European refugee crisis risks creating generation of stateless children

by Emma Batha | @emmabatha | Thomson Reuters Foundation
Sunday, 20 September 2015 23:01 GMT

A migrant child covers her face as she waits to be registered after crossing the border from Austria in Freilassing, Germany September 17, 2015. REUTERS/Michaela Rehle

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Flawed laws and birth registration procedures leave thousands of children stateless and vulnerable to exploitation

LONDON, Sept 21 (Thomson Reuters Foundation) - The European refugee crisis could risk creating a new generation of stateless children unless countries close gaps in their nationality laws, experts said on Monday.

The warning came as the European Network on Statelessness (ENS) launched a campaign to stop children growing up stateless in Europe where an estimated 600,000 people have no nationality.

Stateless children are denied the basic rights most people take for granted, leaving them vulnerable to exploitation. They often live in destitution without access to education and health services.

An ENS report, which analyses nationality laws in 47 European countries, says flawed laws and birth registration procedures mean thousands of children are growing up stateless across the continent.

It also highlights emerging concerns over the risk of statelessness to some children born in exile to Syrian refugees.

"Children are still being born stateless in Europe for a variety of reasons, but the current migrant crisis underlines the urgent need for European countries to reform nationality laws and birth registration procedures to ensure no child ends up stateless," said the report's co-author Laura van Waas.

More than 470,000 refugees and migrants from the Middle East, Africa and Asia have arrived in Europe this year. Around half are believed to be refugees from the Syrian war.

Van Waas said many families' identification documents had been lost or destroyed during the war, exacerbating challenges in registering the births of children born in exile, particularly in countries neighbouring Syria.

Problems are compounded in cases where the father is absent or has been killed because discriminatory Syrian laws prevent mothers passing their nationality to their children.

An estimated 60,000 babies have already been born in exile in Council of Europe member Turkey, which is hosting some 2 million Syrian refugees.


ENS is calling on all countries in Europe to close loopholes so that any child born on their territory can acquire nationality if they would otherwise be stateless.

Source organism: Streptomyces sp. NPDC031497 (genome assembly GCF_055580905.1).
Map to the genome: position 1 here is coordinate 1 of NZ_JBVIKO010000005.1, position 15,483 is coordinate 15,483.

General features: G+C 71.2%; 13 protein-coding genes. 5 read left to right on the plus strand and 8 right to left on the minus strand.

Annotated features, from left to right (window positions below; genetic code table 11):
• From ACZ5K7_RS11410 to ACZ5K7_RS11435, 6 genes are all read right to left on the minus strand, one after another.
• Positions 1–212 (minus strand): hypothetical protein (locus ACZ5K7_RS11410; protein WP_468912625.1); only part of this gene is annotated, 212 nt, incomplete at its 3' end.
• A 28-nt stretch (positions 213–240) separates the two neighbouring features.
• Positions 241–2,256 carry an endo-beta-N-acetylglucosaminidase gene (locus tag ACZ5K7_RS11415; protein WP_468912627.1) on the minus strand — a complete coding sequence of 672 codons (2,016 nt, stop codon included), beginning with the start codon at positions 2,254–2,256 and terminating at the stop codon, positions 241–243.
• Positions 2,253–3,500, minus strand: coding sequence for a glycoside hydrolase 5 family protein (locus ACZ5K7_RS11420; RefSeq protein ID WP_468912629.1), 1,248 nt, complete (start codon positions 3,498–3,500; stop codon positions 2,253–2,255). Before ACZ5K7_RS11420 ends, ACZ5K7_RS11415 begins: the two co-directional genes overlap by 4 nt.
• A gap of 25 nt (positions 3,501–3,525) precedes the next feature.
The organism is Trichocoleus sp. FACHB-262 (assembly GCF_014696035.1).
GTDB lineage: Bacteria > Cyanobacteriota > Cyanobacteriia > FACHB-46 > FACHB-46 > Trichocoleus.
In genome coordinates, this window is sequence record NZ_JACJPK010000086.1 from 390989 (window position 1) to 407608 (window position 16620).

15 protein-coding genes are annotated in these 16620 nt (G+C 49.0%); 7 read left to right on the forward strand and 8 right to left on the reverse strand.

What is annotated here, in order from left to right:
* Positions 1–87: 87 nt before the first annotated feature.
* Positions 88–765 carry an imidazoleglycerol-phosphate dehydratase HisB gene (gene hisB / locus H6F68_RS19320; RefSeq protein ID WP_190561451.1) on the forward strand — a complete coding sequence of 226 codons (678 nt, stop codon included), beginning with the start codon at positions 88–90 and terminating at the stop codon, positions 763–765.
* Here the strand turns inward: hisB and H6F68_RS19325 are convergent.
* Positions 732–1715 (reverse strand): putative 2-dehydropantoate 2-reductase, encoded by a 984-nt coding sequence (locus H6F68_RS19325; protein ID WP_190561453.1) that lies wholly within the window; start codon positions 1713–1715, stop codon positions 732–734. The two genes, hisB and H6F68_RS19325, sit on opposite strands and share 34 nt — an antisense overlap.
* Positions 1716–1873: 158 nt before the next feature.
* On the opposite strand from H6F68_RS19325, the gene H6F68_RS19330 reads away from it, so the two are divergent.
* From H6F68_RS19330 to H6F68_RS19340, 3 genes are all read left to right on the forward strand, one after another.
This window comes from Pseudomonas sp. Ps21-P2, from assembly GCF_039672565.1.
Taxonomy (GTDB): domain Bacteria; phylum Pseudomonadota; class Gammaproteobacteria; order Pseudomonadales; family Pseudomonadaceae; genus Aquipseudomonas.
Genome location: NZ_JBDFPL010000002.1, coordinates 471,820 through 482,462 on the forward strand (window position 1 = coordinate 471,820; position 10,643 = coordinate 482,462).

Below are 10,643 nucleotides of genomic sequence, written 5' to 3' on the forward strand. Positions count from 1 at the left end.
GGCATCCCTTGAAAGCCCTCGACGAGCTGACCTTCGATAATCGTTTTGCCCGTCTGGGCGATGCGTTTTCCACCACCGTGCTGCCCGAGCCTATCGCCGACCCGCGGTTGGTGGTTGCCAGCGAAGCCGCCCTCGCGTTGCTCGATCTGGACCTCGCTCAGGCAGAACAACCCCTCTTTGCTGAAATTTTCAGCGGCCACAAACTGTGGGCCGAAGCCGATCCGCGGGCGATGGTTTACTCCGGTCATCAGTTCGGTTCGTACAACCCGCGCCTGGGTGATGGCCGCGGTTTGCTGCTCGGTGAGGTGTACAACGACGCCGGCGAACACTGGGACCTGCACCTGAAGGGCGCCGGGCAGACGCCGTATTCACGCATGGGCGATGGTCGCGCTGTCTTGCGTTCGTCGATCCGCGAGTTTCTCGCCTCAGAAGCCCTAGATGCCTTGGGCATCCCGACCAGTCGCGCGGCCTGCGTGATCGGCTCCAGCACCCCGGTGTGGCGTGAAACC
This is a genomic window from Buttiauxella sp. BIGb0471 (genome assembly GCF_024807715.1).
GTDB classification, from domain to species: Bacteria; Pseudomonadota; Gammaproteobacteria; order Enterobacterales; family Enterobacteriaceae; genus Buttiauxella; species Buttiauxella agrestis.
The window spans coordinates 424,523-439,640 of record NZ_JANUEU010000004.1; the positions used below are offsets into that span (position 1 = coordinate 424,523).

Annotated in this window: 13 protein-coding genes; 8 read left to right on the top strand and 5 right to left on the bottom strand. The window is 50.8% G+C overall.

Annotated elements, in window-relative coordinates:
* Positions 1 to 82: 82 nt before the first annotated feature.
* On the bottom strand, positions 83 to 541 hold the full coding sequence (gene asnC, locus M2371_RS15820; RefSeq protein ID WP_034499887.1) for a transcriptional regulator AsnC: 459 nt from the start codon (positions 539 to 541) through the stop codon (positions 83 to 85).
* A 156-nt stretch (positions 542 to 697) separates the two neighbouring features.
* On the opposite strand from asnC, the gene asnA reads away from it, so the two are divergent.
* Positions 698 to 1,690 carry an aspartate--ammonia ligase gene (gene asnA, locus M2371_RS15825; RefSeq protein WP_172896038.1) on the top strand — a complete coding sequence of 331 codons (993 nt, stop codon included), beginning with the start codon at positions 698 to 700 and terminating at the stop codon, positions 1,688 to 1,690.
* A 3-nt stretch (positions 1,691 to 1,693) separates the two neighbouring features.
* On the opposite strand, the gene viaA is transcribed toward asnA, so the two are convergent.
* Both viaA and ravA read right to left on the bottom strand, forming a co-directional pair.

The report reveals that although all European countries have signed one or more international treaties which set out the right of every child to a nationality, only half have fully incorporated these obligations into domestic laws.

The campaign to end childhood statelessness feeds into a major U.N. initiative launched last year which seeks to eradicate statelessness within a decade.

Worldwide, the United Nations estimates 10 million people have no nationality and a baby is born stateless every 10 minutes.

The biggest stateless populations in Europe are hangovers from the break-up of the Soviet Union. Children continue to be born stateless to parents who failed to acquire a nationality after the disintegration of the bloc in the early 1990s. For example, there are around 7,800 stateless children in Latvia.

The disintegration of the former Yugoslavia created similar problems particularly for members of the Roma community, many of whom continue to face obstacles in acquiring nationality.

Elsewhere in Europe the problem is often related to migration, but no one knows how many stateless children there are in total, partly because some countries fail to clearly differentiate between stateless children and those of "unknown nationality". Germany has over 9,000 children and teenagers of "unknown nationality".

The report also highlights new risks of statelessness related to cross-border adoptions and international surrogacy. (Editing by Ros Russell; Please credit the Thomson Reuters Foundation, the charitable arm of Thomson Reuters, that covers humanitarian news, women's rights, trafficking, corruption and climate change. Visit

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